It was a no-brainer for me to go with the orange barrel, but after receiving it I think I would have preferred one of the darker barrels. The shade is a little light and and the pearlescent sheen a little too sparkly. The blue, black, and gray all look like great choices instead. The clip is a big win though. Very tight and the dagger design is spot on.

As I review the Sailor Reglus I cannot help but think of the Pelikan M205. They both hold a similar place in their respective product lines, and both offer a high quality entry into their brands. If you force me to pick one I'll take the M205 for the piston filling mechanism but the Reglus gets heavy use in my rotation.

(JetPens is an advertiser on The Pen Addict and I received this product at no charge.)

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Posted on February 24, 2014 and filed under Fountain Pens, Pen Reviews, Sailor.

Sailor Maki-e Fountain Pen Identification Help!

A reader sent me these pictures of a Sailor Maki-e fountain pen he received from a Japanese businessman over 20 years ago. He would love to know more about this particular model, and I am unable to come up with a match to the artwork and barrel color. As best as I can tell, it is a Sailor Young Profit (or Somiko in some markets) with a titanium gold plated nib (TIGP), but that's all I have.

If anyone can help nail down the remaining specs of this pen let me know.

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Posted on February 4, 2014 and filed under Fountain Pens, Sailor.

Sailor Jentle Limited Edition Autumn 2010 Oku Yama Maroon Ink Review

I have been on an ink kick to start 2014, adding 6 or 8 bottles to my collection already. Some are of the basic variety, like Pilot Black, while others I went to great lengths for. Sailor Jentle Limited Edition Autumn 2010 Oku Yama Maroon is one of those.

I don't know where I caught this limited edition bug from. It may be I realized a few weeks ago that I missed out on the Rohrer & Klingner Blau Schwarz in 2012 (and thanks to kind listeners I now have some), or maybe I'm just certifiable. Regardless, I went on the hunt to see what else I have missed and what else I could get my hands on.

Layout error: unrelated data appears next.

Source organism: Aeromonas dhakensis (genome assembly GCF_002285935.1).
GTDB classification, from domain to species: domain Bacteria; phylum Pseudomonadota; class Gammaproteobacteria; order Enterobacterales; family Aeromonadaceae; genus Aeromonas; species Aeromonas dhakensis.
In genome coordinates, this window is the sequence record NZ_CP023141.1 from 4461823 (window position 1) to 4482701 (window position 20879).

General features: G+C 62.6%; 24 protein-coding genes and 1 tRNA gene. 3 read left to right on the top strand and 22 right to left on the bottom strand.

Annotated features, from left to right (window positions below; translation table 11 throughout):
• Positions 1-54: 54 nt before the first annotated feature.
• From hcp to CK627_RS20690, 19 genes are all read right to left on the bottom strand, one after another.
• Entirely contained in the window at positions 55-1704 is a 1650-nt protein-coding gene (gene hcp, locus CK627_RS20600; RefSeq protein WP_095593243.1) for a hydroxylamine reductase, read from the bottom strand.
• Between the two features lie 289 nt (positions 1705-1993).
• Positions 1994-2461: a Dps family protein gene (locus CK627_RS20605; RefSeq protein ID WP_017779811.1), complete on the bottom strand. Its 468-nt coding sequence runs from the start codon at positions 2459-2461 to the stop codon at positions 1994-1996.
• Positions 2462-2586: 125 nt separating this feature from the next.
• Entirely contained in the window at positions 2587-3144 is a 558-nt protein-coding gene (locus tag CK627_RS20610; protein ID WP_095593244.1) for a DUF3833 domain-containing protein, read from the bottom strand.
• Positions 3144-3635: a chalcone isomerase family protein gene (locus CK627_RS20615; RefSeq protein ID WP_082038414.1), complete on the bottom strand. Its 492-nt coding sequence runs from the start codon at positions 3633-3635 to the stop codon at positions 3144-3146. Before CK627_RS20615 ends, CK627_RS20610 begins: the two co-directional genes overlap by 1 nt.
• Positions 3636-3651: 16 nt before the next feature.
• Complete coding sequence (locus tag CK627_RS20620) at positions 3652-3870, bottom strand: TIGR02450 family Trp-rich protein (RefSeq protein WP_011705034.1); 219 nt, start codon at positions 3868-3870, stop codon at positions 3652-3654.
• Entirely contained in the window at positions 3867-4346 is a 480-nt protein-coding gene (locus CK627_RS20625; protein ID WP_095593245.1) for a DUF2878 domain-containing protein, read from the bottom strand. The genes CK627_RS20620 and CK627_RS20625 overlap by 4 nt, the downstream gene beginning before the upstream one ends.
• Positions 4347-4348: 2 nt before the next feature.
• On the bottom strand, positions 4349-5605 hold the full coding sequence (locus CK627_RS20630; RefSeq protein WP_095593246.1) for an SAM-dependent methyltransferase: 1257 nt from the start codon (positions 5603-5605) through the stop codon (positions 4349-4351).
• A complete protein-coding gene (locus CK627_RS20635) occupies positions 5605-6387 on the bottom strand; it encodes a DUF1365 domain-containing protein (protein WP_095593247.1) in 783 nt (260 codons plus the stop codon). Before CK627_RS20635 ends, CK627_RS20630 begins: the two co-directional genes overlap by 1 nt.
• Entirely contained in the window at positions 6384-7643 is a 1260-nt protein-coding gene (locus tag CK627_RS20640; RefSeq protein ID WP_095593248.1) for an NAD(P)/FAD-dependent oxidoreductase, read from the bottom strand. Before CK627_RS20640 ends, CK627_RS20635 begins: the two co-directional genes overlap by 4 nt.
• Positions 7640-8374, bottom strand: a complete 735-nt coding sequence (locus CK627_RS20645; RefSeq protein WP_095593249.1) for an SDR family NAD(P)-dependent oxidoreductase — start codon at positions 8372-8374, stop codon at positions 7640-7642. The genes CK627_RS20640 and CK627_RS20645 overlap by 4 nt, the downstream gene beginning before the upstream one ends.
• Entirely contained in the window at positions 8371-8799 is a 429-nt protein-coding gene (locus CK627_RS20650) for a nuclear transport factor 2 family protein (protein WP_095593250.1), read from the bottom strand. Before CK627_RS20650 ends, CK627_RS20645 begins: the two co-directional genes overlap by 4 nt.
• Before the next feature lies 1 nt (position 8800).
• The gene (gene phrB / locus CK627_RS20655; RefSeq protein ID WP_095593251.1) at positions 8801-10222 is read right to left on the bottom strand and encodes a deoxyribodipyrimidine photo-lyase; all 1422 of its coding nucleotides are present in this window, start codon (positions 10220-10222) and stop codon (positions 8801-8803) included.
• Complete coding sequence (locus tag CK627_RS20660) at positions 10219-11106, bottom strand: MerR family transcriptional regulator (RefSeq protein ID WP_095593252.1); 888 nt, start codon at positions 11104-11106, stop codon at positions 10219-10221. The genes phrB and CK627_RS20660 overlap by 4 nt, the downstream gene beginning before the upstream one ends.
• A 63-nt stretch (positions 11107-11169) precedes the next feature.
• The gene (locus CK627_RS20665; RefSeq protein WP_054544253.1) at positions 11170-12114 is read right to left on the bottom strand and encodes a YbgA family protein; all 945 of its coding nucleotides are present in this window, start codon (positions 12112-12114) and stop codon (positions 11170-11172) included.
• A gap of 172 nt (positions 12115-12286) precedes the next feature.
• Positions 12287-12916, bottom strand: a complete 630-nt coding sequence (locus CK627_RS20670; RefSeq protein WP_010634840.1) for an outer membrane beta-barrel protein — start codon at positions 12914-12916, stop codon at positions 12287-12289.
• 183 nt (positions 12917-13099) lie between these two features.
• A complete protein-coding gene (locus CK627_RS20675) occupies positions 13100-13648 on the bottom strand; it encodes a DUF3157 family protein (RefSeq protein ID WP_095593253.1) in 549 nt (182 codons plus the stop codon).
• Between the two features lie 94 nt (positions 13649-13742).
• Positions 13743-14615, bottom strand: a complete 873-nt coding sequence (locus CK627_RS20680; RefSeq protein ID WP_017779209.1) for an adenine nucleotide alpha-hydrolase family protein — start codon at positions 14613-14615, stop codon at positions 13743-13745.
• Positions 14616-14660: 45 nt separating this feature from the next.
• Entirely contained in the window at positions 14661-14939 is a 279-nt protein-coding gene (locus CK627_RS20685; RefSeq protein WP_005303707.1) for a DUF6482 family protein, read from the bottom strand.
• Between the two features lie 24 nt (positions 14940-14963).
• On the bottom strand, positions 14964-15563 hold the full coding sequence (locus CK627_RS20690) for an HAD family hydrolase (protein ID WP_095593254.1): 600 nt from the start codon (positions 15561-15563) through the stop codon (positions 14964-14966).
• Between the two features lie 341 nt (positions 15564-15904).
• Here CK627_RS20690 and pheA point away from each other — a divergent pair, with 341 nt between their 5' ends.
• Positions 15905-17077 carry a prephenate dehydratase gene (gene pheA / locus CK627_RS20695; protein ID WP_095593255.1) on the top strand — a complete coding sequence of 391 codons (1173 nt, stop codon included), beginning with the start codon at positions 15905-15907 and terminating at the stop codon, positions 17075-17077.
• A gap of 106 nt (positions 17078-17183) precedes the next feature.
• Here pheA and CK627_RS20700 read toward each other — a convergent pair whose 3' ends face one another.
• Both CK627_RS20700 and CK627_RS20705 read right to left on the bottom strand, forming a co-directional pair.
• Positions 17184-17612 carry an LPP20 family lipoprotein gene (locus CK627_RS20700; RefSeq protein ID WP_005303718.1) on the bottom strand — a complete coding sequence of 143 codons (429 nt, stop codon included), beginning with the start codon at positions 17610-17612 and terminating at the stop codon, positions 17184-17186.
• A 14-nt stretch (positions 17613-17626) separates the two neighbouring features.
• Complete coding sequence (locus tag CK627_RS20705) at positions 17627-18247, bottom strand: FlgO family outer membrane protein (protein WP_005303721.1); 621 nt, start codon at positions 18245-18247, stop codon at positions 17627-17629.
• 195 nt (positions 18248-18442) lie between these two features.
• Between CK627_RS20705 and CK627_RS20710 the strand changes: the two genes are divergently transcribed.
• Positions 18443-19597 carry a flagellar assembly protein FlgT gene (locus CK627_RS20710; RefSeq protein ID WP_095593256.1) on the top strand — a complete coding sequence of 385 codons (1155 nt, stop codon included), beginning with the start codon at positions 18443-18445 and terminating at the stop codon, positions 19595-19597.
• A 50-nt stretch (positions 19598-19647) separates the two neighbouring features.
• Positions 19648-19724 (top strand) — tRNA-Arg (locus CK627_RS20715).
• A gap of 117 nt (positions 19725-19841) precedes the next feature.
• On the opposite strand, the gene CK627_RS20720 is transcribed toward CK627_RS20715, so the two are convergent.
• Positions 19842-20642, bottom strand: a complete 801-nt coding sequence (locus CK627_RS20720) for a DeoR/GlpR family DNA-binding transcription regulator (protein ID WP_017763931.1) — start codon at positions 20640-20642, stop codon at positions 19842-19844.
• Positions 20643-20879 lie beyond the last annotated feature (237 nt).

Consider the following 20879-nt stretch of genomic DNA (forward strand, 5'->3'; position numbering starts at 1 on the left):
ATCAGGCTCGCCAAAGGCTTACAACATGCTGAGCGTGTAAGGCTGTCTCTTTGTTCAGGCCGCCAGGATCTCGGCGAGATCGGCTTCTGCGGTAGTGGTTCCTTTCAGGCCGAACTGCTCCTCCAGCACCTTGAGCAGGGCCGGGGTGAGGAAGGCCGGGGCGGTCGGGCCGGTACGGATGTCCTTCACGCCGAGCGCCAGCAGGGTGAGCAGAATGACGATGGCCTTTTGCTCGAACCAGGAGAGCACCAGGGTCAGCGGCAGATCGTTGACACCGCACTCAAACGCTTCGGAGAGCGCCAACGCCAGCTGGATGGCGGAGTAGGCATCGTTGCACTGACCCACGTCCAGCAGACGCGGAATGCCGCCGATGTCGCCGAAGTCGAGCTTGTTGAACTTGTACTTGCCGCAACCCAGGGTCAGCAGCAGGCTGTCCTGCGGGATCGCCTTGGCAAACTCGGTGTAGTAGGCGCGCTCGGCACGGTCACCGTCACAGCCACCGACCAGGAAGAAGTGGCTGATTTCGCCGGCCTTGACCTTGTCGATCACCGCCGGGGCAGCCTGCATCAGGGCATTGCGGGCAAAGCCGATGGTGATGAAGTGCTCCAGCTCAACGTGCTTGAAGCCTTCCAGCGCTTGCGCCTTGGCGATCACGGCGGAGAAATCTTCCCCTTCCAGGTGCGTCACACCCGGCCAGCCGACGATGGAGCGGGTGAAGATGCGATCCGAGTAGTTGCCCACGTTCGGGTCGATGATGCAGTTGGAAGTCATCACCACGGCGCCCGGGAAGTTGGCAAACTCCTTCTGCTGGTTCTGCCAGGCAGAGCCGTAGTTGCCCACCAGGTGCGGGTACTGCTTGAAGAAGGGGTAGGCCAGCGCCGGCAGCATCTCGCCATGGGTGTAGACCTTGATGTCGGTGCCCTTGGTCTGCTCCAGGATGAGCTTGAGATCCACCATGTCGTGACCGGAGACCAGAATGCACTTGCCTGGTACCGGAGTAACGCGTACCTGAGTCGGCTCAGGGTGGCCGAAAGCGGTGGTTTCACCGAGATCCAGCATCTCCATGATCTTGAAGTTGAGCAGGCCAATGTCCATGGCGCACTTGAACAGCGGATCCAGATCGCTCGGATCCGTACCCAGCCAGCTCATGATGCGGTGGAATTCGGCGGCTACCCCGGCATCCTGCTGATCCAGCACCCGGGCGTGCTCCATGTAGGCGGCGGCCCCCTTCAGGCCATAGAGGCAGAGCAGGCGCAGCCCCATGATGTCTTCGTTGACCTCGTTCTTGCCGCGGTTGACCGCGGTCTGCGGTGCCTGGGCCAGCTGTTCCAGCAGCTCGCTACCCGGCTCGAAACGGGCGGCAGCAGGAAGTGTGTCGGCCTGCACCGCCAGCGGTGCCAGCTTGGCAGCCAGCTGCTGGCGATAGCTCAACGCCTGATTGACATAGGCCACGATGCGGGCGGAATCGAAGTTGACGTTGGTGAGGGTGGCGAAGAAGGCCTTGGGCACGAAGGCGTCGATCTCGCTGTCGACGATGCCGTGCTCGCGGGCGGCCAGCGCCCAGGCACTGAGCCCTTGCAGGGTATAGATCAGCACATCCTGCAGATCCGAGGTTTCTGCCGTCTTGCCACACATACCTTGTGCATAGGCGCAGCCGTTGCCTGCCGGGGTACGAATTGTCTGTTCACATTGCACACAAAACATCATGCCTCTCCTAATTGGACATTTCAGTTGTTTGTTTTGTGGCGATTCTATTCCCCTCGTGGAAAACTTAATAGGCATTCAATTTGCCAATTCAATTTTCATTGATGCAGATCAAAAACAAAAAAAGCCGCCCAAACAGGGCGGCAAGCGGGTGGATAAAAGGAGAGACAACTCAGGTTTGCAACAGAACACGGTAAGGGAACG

I know Sailor produces special colors frequently so I set my sights there, which led me to Aesthetic Bay, a highly respected pen shop in Singapore. I picked up four (I know, certifiable) Sailor LE inks, the first of which is this Autumn 2010 Oku Yama Maroon.

I've never been a red ink guy but the few reviews I found of Oku Yama were positive. I wasn't sure what to expect when I inked it up in my recently acquired Franklin-Christoph Model 40 Pocket Fire and Ice with a broad Masuyama cursive italic nib but I have to say it exceed all expectations.

First off, the color is great. It is a solid maroon, not too bright and not to purple. I like purple on its own, but not in my red inks. The shading is better than expected too, with excellent color range in the lines. Secondly, it is a very lubricated ink, at least that's how it felt with this nib combo. I think it would work well in some of my EF nibs too.

Something interesting about Oku Yama caught me off guard, and that is the dry time. When I did the five-second smear test there was no smearing. Did I forget how to count to five all of a sudden? Nope, this is legit, and on Rhodia paper it is impressive. It was a pointless exercise to even bother with the 10 and 20 second tests.

How close is Oku Yama to the less expensive and widely available Sailor Jentle Grenade? I haven't reviewed Grenade yet but did have an ink sample to swab. It is lighter with more pink at first glance but I will need to do more testing. Compared to Diamine Oxblood, Oku Yama is less saturated and lighter in color. It falls right in between these two popular red inks. You can see more comparisons in the reviews below.

The real measure of an ink for me is will it make my regular rotation and I think I will be loading up Sailor Jentle Oku Yama often.

Further reading:

-- Sailor Jentle Oku Yama (via FPN)

-- Sailor Grenade vs Oku Yama vs 1670 vs Yama Budo Chromatography (via FPN)

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Posted on February 3, 2014 and filed under Ink Reviews, Sailor.